PITTSBURGH (KDKA) — Pennsylvania’s “woefully outdated” computer system used to handle unemployment claims will not get previously promised upgrades in October.
For the past few months, The Department of Labor and Industry’s Secretary Jerry Oleksiak has said the new system would go live in October. With just a few days to go, the state announced it will now pause the launch of the new system.
This comes at the recommendation of state legislators, stakeholders and the U.S. Department of Labor, according to the Department of Labor and Industry.
The release states: “Pennsylvania will avoid potentially disrupting people relying on unemployment compensation by pausing the launch of the new system that will change how to file for claim and benefits.”
Small business owner Ryan Smith wants his money. They say they owe him $13,000.
He cleans ductwork for a living, but when he could no longer safely enter clients’ homes, he applied for pandemic unemployment assistance, or PUA.
“What really gets me is I have a letter, I have it right here,” he says.
It’s a letter saying he checks the boxes, but the outdated system still keeps telling him it’s processing.
“Because with the massive amount of individuals they’re servicing right now — they don’t want to pile on a new kind of system and have anything fall through the cracks,” says state Senator Camera Bartolotta.
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Bartolotta, who chairs the Labor and Industry Committee says now isn’t the time to unveil a new system. She says they’re dealing with so much fraud.
“Let’s get through this massive issue with the pandemic and getting people unemployment comp now. And then we’ll modernize the system when it’s not on fire,” Bartolotta says.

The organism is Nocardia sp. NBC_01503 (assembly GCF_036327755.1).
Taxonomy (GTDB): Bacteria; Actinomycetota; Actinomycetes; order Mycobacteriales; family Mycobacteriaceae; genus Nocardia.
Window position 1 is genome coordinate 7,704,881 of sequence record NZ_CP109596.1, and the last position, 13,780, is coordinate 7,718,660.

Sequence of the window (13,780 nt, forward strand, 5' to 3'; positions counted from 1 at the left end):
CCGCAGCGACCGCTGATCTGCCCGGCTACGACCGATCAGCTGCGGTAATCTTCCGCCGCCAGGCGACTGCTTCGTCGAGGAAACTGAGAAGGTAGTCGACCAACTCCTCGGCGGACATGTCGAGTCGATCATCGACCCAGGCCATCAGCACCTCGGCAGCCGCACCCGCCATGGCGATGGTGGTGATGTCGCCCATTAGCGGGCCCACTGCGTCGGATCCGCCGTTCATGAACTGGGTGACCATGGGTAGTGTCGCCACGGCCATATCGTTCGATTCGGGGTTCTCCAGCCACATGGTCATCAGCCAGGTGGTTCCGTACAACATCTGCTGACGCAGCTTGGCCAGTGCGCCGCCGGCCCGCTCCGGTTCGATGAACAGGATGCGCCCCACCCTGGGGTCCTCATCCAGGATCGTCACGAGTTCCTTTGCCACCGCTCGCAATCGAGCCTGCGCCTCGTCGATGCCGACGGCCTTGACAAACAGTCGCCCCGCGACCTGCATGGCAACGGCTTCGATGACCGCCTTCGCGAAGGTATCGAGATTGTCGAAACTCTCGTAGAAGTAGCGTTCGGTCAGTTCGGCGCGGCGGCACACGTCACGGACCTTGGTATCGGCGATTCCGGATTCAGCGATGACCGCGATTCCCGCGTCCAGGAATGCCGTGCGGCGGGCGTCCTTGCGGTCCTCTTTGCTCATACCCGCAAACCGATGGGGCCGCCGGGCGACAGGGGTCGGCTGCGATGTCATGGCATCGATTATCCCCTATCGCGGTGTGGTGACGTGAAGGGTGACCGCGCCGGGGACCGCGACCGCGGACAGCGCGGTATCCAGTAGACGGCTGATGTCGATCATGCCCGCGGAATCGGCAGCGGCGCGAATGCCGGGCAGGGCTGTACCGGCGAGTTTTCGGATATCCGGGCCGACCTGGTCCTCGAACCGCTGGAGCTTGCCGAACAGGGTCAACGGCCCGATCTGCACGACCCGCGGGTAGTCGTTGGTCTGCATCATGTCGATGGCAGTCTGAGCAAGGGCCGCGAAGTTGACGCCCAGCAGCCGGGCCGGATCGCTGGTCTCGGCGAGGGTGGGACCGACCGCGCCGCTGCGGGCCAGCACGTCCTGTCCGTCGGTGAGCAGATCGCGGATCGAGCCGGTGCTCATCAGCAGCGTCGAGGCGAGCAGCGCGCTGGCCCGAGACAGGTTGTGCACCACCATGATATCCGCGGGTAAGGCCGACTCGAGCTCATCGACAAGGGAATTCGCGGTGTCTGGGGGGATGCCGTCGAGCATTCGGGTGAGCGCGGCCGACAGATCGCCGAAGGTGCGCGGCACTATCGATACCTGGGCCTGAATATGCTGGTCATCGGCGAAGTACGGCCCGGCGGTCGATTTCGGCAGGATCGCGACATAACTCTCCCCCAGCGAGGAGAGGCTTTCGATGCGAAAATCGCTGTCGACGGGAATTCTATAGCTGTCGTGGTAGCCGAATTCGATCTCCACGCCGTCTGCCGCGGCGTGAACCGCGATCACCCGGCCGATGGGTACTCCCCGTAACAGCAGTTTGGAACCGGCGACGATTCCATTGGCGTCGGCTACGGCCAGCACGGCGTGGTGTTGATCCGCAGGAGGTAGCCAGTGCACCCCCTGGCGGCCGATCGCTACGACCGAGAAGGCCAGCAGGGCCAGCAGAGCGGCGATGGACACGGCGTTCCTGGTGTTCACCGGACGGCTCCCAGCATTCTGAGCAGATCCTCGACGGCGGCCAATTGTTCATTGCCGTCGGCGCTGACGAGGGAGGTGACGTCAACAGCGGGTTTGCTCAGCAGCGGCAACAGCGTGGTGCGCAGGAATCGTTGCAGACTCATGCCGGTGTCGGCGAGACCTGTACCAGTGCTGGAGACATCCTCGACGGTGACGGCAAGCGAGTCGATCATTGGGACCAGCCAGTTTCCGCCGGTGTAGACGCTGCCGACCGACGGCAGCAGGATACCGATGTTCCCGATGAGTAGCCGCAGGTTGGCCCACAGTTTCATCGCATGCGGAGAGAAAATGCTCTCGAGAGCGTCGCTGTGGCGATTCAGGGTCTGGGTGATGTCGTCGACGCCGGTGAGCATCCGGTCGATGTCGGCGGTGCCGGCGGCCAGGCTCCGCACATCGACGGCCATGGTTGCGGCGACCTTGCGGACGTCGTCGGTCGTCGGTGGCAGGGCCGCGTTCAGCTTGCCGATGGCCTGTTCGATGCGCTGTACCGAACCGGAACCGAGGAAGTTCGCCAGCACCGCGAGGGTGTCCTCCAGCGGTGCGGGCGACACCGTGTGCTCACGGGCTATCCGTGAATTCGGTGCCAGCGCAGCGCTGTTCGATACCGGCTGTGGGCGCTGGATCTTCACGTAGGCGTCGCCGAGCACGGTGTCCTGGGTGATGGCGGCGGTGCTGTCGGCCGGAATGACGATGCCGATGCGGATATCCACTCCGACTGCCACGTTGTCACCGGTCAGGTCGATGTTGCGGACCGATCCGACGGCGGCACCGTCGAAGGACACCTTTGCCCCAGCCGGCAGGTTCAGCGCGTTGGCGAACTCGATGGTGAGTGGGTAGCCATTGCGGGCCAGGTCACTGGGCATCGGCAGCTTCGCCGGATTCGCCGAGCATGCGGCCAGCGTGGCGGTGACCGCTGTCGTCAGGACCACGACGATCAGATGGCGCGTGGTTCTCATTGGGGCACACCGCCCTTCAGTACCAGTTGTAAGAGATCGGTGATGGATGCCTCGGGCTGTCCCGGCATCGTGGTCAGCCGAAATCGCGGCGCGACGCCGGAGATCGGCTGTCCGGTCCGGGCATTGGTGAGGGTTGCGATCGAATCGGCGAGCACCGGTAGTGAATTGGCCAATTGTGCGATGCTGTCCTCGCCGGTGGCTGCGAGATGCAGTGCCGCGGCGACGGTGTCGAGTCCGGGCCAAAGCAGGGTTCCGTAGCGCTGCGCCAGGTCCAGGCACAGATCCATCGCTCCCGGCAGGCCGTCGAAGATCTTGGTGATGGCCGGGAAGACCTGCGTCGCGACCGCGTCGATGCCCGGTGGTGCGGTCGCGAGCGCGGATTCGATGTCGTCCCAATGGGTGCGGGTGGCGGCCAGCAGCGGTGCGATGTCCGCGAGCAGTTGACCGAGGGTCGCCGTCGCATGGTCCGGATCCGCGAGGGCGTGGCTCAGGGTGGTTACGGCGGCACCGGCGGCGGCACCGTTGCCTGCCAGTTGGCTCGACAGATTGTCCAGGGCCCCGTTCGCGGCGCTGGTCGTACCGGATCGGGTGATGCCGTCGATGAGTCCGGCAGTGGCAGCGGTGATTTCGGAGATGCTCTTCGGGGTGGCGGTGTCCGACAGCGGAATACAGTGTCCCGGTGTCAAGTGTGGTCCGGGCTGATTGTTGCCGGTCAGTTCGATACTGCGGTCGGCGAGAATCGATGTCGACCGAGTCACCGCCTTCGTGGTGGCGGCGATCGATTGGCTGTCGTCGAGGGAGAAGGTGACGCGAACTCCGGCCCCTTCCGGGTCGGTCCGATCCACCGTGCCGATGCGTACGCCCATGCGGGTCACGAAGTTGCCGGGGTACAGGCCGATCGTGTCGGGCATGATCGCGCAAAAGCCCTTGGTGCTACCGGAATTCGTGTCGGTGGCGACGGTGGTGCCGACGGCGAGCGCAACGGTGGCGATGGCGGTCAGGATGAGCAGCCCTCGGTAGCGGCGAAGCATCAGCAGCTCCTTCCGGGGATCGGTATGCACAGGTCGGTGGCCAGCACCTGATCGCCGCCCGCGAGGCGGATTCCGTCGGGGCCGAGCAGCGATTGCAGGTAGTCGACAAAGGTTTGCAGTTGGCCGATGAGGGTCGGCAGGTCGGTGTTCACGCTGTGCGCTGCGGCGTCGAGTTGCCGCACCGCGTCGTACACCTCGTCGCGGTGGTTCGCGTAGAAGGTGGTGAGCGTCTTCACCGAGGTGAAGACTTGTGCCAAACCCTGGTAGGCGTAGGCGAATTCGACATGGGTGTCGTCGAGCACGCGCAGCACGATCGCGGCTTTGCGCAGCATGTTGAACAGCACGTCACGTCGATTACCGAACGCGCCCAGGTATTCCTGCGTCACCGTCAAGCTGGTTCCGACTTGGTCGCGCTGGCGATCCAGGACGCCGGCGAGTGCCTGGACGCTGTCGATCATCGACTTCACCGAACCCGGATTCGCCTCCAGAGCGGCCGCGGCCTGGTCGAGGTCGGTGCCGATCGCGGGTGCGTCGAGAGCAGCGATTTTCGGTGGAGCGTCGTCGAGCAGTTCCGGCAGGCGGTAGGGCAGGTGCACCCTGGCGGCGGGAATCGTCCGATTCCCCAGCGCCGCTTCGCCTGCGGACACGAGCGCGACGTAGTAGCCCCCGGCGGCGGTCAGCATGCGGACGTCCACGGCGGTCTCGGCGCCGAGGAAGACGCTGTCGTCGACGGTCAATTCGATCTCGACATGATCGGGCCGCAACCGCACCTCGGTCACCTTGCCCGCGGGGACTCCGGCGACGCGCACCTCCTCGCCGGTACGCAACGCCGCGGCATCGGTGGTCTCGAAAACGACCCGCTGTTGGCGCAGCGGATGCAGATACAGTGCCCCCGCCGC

But state Rep. Austin Davis says his constituents deserve answers, answers even he can’t get.
“On an average it takes my staff about three to four weeks just to get a response from the department,” he says.
He set his sights on this October launch, only to find out it’s off.
“I understand an upgrade in the middle of this may not be the most ideal situation, but the reality is we have a responsibility to deliver these benefits to people,” he says.
The state is still using 50-year-old technology to process claims.
KDKA’s Meghan Schiller interviewed Auditor General Eugene DePasquale in August, who described the system as “woefully outdated” and “held together with bubble gum and rubber bands.” He called for changes to the system back in 2017.
“For the many Pennsylvanians out of work because of COVID-19, the unemployment compensation system is providing a lifeline and crucial benefits that claimants need for food and housing during this unprecedented time,” said Secretary Oleksiak.
L&I has paid out more than $28 billion in unemployment claims since March 15.